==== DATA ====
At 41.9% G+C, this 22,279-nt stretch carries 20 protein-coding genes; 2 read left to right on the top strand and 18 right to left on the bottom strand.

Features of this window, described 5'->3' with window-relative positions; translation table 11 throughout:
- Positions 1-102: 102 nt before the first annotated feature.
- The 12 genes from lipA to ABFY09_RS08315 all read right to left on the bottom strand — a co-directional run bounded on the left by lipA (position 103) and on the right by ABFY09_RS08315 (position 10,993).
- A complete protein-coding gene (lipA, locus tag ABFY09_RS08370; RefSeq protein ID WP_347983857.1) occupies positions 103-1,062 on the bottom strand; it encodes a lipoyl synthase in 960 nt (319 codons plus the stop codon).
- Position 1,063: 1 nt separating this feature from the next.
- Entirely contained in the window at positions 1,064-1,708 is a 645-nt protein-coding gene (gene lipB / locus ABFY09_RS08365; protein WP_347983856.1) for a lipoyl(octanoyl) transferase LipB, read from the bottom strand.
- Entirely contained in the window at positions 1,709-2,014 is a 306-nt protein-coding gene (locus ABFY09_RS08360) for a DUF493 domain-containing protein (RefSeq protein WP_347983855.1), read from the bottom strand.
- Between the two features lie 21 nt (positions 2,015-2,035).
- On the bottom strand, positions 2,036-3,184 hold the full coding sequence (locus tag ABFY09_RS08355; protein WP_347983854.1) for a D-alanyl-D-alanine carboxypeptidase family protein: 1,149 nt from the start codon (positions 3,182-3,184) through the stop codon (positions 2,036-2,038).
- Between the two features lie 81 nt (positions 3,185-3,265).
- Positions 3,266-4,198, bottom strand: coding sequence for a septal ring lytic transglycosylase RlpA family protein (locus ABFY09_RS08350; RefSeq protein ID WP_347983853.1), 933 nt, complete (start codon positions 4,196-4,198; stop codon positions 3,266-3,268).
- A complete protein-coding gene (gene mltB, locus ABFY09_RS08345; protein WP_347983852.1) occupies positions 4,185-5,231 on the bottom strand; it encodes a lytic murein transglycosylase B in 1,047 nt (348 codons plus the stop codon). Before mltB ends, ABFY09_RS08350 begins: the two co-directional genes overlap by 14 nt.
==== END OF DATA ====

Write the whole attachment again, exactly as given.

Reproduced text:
At 41.9% G+C, this 22,279-nt stretch carries 20 protein-coding genes; 2 read left to right on the top strand and 18 right to left on the bottom strand.

Features of this window, described 5'->3' with window-relative positions; translation table 11 throughout:
- Positions 1-102: 102 nt before the first annotated feature.
- The 12 genes from lipA to ABFY09_RS08315 all read right to left on the bottom strand — a co-directional run bounded on the left by lipA (position 103) and on the right by ABFY09_RS08315 (position 10,993).
- A complete protein-coding gene (lipA, locus tag ABFY09_RS08370; RefSeq protein ID WP_347983857.1) occupies positions 103-1,062 on the bottom strand; it encodes a lipoyl synthase in 960 nt (319 codons plus the stop codon).
- Position 1,063: 1 nt separating this feature from the next.
- Entirely contained in the window at positions 1,064-1,708 is a 645-nt protein-coding gene (gene lipB / locus ABFY09_RS08365; protein WP_347983856.1) for a lipoyl(octanoyl) transferase LipB, read from the bottom strand.
- Entirely contained in the window at positions 1,709-2,014 is a 306-nt protein-coding gene (locus ABFY09_RS08360) for a DUF493 domain-containing protein (RefSeq protein WP_347983855.1), read from the bottom strand.
- Between the two features lie 21 nt (positions 2,015-2,035).
- On the bottom strand, positions 2,036-3,184 hold the full coding sequence (locus tag ABFY09_RS08355; protein WP_347983854.1) for a D-alanyl-D-alanine carboxypeptidase family protein: 1,149 nt from the start codon (positions 3,182-3,184) through the stop codon (positions 2,036-2,038).
- Between the two features lie 81 nt (positions 3,185-3,265).
- Positions 3,266-4,198, bottom strand: coding sequence for a septal ring lytic transglycosylase RlpA family protein (locus ABFY09_RS08350; RefSeq protein ID WP_347983853.1), 933 nt, complete (start codon positions 4,196-4,198; stop codon positions 3,266-3,268).
- A complete protein-coding gene (gene mltB, locus ABFY09_RS08345; protein WP_347983852.1) occupies positions 4,185-5,231 on the bottom strand; it encodes a lytic murein transglycosylase B in 1,047 nt (348 codons plus the stop codon). Before mltB ends, ABFY09_RS08350 begins: the two co-directional genes overlap by 14 nt.